The conducted study examined the efficacy of an outdoor adventure education program for increasing the academic achievement of a sample of tenth grade students at risk for academic failure. The rationale for the study was based on the fact that current outdoor education research contains virtually no studies examining for relationship between these programs and academic achievement increase of at-risk students.
Subjects in the study were 24 tenth-grade students attending an alternative school for at-risk students. All students had been sent to the alternative school by school officials due to a variety of problematic behaviors such as excessive absence and tardiness, and disruptive campus behavior.
Students were randomly selected and randomly assigned to one of two groups: (1) the experimental group receiving outdoor adventure education; and (2) the control group that was not exposed to an outdoor adventure education program.
Academic achievement was operationalized in terms of GPAs and students' scores on the standardized Wide Range Achievement Test. The research approach involved the use of a two-group, pretest-posttest design.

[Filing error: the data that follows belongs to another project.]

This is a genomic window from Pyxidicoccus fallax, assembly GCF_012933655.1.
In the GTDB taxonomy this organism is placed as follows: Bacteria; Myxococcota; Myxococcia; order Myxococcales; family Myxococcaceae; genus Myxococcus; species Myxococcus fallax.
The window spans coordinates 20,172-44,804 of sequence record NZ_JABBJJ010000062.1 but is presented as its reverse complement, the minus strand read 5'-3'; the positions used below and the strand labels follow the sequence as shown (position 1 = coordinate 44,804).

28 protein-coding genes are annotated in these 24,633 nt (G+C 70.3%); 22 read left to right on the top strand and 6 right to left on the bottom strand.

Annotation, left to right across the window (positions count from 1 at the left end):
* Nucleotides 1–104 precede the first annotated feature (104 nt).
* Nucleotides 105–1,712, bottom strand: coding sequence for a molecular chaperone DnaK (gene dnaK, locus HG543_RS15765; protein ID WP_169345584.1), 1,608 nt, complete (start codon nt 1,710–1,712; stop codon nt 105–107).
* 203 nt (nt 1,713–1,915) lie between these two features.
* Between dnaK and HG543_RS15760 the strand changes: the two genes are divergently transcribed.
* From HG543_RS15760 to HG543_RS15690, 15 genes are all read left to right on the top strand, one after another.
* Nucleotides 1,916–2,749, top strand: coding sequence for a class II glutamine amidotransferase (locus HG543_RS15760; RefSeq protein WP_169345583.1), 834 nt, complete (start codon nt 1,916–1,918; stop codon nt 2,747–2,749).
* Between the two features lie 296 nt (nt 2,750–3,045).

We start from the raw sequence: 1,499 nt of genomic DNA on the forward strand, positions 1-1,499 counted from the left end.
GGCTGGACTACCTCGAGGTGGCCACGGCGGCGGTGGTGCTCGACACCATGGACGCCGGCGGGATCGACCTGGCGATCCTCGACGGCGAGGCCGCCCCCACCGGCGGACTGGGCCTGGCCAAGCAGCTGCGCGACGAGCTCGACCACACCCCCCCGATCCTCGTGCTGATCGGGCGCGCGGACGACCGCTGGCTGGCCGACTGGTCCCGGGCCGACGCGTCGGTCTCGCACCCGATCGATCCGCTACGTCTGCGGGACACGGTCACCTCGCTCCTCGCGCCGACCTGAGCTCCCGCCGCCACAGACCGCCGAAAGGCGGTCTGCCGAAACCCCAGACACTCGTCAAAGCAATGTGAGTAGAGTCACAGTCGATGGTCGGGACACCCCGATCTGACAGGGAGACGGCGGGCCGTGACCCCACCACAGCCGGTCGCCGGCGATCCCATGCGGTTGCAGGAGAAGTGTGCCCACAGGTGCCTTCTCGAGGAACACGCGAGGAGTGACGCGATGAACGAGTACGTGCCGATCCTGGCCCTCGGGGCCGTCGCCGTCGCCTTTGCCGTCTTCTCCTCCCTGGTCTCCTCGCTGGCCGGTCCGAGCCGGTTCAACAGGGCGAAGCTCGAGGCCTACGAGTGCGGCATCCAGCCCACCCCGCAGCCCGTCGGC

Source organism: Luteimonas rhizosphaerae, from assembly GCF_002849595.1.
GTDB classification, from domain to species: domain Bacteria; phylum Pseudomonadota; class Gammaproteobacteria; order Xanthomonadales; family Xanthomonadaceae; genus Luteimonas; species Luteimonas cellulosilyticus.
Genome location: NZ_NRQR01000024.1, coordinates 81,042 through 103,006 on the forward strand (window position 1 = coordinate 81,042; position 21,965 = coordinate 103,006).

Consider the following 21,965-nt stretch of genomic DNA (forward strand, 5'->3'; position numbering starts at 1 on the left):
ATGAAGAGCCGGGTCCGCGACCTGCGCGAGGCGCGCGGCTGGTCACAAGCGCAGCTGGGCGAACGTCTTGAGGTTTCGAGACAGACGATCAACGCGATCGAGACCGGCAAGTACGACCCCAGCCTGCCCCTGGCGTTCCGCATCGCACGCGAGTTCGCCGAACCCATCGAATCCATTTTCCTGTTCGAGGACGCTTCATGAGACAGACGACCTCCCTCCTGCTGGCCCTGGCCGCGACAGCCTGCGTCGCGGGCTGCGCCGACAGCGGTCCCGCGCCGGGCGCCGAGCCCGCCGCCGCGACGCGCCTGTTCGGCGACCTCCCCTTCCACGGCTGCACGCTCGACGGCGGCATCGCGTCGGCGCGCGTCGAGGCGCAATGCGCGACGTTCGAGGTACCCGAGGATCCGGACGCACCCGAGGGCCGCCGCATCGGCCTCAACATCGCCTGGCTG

Findings of the study supported the notion that exposure to an outdoor education program increased the academic achievement levels of at-risk students. Results were discussed in terms of the existing literature; it was noted that whether findings generalize to non-at-risk groups could not be known on the basis of this study.
EFFECT OF OUTDOOR ADVENTURE EDUCATION ON THE ACADEMIC
ACHIEVEMENT OF TEEN AGE STUDENTS AT RISK
Priest (1986) has defined outdoor adventure education as an experimental method of learning that takes place primarily in the outdoors, and requires the use of all senses and domains. Moreover, Priest states that outdoor adventure education is based on an interdisciplinary curriculum, and not only teaches curricular material but also the value of collaborative...